InterComponentWare AG (ICW) is a leading supplier of software for the healthcare IT market. ICW develops solutions for IT-based collaboration among healthcare professionals and their patients. ICW is your trusted...

Tablet Helps Heart Failure Patients Mana…

A novel tablet is helping heart failure patients to manage their disease including drug dosages, according to research presented at EuroHeartCare 2017.(1) Heart failure is a serious condition in which...

IBM Security Launches New Capabilities t…

IBM (NYSE: IBM) has announced new incident response capabilities, from its IBM Resilient security portfolio, to help companies address the new General Data Protection Regulation (GDPR). These capabilities are designed...

NHS Organisations to Access IMS MAXIMS C…

Award-winning electronic patient record (EPR) provider IMS MAXIMS has announced the availability of its cloud services on the latest iteration of the UK Government's G Cloud Framework. NHS organisations looking...

Boehringer Ingelheim Builds Digital Lab …

With the founding of BI X as independent subsidiary Boehringer Ingelheim will focus on breakthrough innovative digital solutions in healthcare from idea to pilot. The start-up will work closely together...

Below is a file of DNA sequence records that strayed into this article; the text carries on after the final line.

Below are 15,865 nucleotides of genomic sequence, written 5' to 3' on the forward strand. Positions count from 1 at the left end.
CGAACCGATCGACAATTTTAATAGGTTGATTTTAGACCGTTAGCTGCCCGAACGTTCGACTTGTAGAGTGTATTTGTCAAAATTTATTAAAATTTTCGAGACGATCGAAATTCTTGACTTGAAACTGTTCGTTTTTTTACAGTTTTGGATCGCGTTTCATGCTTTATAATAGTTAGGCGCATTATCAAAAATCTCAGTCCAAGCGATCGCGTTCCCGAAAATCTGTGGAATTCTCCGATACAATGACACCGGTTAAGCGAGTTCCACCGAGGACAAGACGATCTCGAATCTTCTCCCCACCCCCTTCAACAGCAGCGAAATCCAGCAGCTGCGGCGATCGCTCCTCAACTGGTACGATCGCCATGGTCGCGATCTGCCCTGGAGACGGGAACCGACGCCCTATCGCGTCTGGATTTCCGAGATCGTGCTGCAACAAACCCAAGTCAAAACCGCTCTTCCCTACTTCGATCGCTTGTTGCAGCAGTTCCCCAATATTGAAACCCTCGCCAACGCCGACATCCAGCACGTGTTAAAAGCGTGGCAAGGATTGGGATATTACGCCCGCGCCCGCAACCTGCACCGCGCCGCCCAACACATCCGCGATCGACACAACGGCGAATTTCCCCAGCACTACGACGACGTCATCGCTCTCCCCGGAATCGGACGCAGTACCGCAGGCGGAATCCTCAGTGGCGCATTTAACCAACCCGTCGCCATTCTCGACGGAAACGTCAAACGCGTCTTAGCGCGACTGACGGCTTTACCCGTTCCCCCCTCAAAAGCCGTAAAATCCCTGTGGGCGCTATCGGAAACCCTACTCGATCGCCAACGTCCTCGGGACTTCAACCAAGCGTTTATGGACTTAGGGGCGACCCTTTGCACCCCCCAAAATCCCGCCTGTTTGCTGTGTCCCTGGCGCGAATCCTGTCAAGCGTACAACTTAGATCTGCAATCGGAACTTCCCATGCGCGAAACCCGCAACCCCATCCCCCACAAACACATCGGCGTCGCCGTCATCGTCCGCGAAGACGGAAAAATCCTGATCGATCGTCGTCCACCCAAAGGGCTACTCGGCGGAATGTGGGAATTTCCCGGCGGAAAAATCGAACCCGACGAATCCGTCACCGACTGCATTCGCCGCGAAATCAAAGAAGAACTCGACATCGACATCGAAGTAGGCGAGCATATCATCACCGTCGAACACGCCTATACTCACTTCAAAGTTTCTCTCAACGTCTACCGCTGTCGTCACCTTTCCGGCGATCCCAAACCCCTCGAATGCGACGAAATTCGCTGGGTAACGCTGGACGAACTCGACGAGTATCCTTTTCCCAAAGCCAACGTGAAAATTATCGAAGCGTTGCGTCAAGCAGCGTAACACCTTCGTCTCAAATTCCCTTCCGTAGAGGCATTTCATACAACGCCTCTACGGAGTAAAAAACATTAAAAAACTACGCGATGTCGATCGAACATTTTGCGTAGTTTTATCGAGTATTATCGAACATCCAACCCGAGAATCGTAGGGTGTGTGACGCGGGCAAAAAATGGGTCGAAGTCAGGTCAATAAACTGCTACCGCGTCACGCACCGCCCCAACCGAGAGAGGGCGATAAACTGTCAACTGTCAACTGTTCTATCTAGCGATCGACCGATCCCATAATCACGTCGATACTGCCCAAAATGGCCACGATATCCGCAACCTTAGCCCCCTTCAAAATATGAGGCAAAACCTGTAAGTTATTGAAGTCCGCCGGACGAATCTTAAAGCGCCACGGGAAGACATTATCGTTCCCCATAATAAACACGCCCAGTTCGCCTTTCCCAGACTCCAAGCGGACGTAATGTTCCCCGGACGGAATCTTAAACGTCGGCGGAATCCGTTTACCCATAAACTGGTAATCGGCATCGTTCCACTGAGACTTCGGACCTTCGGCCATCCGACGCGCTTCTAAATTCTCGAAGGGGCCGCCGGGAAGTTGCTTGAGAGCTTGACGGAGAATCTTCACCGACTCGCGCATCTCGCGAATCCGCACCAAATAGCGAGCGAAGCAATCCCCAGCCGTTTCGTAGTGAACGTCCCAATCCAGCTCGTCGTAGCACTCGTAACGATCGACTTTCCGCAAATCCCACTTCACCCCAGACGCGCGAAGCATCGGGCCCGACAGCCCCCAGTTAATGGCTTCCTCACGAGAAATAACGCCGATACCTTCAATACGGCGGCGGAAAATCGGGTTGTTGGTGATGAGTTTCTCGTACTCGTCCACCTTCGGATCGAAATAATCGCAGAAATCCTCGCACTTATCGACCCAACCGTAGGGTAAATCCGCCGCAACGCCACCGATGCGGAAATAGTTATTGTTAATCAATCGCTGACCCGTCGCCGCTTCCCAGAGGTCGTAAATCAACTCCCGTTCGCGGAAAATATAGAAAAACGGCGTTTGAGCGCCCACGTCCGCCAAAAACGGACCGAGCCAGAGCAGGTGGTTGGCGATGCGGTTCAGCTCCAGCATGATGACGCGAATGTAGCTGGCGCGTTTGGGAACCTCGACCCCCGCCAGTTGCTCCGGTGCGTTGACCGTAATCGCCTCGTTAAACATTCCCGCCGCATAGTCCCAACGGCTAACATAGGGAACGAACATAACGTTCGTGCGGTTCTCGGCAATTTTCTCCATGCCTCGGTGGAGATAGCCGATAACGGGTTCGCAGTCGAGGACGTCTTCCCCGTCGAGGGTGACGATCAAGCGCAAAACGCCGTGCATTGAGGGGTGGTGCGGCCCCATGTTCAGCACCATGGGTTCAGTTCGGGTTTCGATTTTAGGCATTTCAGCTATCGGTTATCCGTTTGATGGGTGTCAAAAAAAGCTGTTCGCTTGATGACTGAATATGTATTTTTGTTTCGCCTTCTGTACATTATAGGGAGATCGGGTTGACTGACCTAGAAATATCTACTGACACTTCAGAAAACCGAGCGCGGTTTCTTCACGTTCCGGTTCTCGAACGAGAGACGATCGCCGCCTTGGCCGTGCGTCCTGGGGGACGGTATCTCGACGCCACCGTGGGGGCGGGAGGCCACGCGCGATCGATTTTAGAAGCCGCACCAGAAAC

Anyone can Become More Curious. Is that …

Merck, a leading science and technology company, today announced the start of an experiment entitled "Anyone can become more curious". Driven by the company’s curiosity initiative, which measured and described...

Artificial Intelligence to Assist in the…

The University of Tampere and TAYS (Tampere University Hospital) Heart Hospital use artificial intelligence (A.I.) technologies developed by VTT Technical Research Centre of Finland in the home care of heart...

KLAS Report: InterSystems TrakCare Tops …

InterSystems' electronic medical record (EMR) technology has been deployed by more hospitals than any other vendor's software during the past four years, according to a research report published today by...